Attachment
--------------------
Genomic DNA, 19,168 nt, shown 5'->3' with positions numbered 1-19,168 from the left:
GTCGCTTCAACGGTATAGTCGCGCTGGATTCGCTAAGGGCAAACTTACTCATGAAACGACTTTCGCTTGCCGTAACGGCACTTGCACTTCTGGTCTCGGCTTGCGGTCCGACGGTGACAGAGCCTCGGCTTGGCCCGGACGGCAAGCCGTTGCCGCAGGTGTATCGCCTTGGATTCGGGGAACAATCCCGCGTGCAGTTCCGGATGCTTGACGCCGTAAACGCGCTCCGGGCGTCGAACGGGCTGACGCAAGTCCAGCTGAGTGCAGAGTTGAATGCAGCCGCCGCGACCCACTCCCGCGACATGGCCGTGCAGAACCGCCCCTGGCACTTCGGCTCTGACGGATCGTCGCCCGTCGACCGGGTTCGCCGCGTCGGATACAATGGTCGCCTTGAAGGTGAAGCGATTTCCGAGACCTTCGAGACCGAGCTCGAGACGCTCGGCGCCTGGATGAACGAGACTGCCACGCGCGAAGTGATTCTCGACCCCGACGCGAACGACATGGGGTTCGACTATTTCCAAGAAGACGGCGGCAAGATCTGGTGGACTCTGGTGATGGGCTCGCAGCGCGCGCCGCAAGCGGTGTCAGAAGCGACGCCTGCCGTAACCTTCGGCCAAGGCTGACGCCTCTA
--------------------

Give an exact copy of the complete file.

Genomic DNA, 19,168 nt, shown 5'->3' with positions numbered 1-19,168 from the left:
GTCGCTTCAACGGTATAGTCGCGCTGGATTCGCTAAGGGCAAACTTACTCATGAAACGACTTTCGCTTGCCGTAACGGCACTTGCACTTCTGGTCTCGGCTTGCGGTCCGACGGTGACAGAGCCTCGGCTTGGCCCGGACGGCAAGCCGTTGCCGCAGGTGTATCGCCTTGGATTCGGGGAACAATCCCGCGTGCAGTTCCGGATGCTTGACGCCGTAAACGCGCTCCGGGCGTCGAACGGGCTGACGCAAGTCCAGCTGAGTGCAGAGTTGAATGCAGCCGCCGCGACCCACTCCCGCGACATGGCCGTGCAGAACCGCCCCTGGCACTTCGGCTCTGACGGATCGTCGCCCGTCGACCGGGTTCGCCGCGTCGGATACAATGGTCGCCTTGAAGGTGAAGCGATTTCCGAGACCTTCGAGACCGAGCTCGAGACGCTCGGCGCCTGGATGAACGAGACTGCCACGCGCGAAGTGATTCTCGACCCCGACGCGAACGACATGGGGTTCGACTATTTCCAAGAAGACGGCGGCAAGATCTGGTGGACTCTGGTGATGGGCTCGCAGCGCGCGCCGCAAGCGGTGTCAGAAGCGACGCCTGCCGTAACCTTCGGCCAAGGCTGACGCCTCTA